Schepker also said the Knowledge Center supports Virginia’s need for succession planning, cross training and knowledge transfer.
The Pew report noted that, “The Commonwealth builds training programs for future employees based on the practices and skills of current employees. Employees may register for training sessions and discuss strategic training — often linked to employee career paths — with teams or with supervisors through the state’s Commonwealth of Virginia Knowledge Center.”
“We feel the Knowledge Center goes beyond what a traditional learning management system can offer administrators, managers and employees,” Mira said. “The system facilitates the development and implementation of enterprise knowledge management programs for state employees.”
For example, Mira said the Virginia Department of Taxation has tapped the Knowledge Center to provide online training for its local commissioners of the revenue and treasurers. The Knowledge Center delivers online training just as many learning management systems do, but it also collects and disseminates legislative updates that tax professionals must know about.
Along with the benefits described by Schepker and Mira, Virginia also has been able to trim its expenditures as more and more of the Old Dominion’s agencies have adopted the Knowledge Center. For example, when one large Virginia agency moved from its learning management system to the Virginia Knowledge Center, the commonwealth saved $139,000 per year in hosting fees and $725,000 per year by trimming five contractors from the budget.
According to Virginia officials, two smaller agencies realized more than $17,000 in savings per year when they cut their hosting fees for another LMS and opted instead for the Knowledge Center. As the benefits and savings of the Knowledge Center have risen, so have the kudos from onlookers.
Praise for the Approach
In 2008, Virginia earned a spot as a finalist in the coveted National Association of State Chief Information Officers (NASCIO) awards for its Knowledge Center. Among the reasons Virginia earned this recognition was the fact that the Knowledge Center gathers a comprehensive set of training metrics, which any Virginia agency — including the Governor’s Office — can access with the click of a mouse.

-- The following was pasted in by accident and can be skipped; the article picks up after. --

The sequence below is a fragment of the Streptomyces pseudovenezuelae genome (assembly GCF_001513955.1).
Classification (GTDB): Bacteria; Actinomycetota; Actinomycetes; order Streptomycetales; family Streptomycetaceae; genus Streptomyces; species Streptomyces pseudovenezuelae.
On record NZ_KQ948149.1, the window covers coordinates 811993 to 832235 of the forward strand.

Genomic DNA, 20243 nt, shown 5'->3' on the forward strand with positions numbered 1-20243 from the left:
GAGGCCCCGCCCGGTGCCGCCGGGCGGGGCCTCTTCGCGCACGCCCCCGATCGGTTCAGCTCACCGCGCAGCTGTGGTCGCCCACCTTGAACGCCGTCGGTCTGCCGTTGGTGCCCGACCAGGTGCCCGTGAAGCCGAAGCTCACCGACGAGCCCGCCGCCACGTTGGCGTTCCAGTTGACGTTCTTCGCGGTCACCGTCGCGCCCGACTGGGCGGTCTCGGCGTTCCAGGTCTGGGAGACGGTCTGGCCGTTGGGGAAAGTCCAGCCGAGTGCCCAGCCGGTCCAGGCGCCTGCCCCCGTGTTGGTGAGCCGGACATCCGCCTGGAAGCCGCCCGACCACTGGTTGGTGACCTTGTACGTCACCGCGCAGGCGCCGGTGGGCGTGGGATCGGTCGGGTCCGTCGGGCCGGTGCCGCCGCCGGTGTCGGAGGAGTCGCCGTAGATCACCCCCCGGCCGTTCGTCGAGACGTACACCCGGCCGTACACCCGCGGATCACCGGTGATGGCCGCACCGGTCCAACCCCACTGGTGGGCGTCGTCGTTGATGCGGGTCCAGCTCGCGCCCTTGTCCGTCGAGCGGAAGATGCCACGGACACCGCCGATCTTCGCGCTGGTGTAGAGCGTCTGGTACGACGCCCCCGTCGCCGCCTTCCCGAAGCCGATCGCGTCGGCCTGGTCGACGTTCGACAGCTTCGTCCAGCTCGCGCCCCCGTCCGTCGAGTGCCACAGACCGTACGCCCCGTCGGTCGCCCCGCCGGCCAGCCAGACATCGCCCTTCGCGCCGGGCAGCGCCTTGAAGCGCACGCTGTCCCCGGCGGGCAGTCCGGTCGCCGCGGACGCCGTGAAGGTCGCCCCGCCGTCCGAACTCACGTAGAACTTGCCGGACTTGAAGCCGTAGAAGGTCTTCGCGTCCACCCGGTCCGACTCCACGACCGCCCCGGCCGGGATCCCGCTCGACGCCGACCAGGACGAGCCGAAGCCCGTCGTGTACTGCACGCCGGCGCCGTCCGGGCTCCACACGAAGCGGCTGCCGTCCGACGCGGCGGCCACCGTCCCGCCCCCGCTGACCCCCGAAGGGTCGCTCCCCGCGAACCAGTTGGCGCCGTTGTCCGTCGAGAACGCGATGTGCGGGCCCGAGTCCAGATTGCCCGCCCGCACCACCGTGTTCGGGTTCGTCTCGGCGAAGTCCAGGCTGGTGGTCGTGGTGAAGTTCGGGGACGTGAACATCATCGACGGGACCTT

“The collaborative features of the Knowledge Center make it simple for agencies to share anything related to professional development,” said Roy Haythorn, vice president of Meridian Operations. “And to some extent, the ease with which employees and training administrators can use the Knowledge Center belies its power.”
Marketing the Success
According to executives at the Virginia Department of Human Resource Management, there’s still work to be done to make the Knowledge Center ubiquitous.
“Currently, we have over 96 Virginia agencies using the Knowledge Center,” Schepker said. “But we have a potential audience of 238 agencies, which includes circuit courts and other legislative entities, community colleges and other institutions of higher education.”
Although all state employees have access to the Knowledge Center, Schepker said agencies that implement the system are able to customize the training their employees receive and brand their sites accordingly.
Schepker and her colleagues have engaged in a marketing blitz aimed at the state agencies that have not yet signed on to use the Knowledge Center. “Our marketing efforts tout the economic, as well as technological, benefits of adopting the Knowledge Center,” Schepker said.
Schepker underscored her marketing pitch with the savings stemming from the Knowledge Center. When the Virginia Department of Taxation switched from its LMS to the Knowledge Center, the department reduced its hosting fees from $18,000 per year to less than $1,000.
As for the technological benefits that Schepker and her colleagues pitch, one in particular stands out. When an agency opts to use the Knowledge Center, it is assigned a portal that is connected to the Knowledge Center’s home page. This allows each agency to brand its piece of the Knowledge Center in the way its employees would be accustomed to. The unique portals also give each agency’s Knowledge Center administrator a way to control the type of training and functions available to users.
With the benefits of adopting the Knowledge Center, it seems ironic that Schepker and her co-workers would have to market the system to bring the remaining agencies on-board.
“We have probably spent more time making the system better than getting word out about it,” she said. “But that’s changing, and we’ve seen exponential growth in adoption during the last year.”Filed under: Leadership Development, Measurement, Technology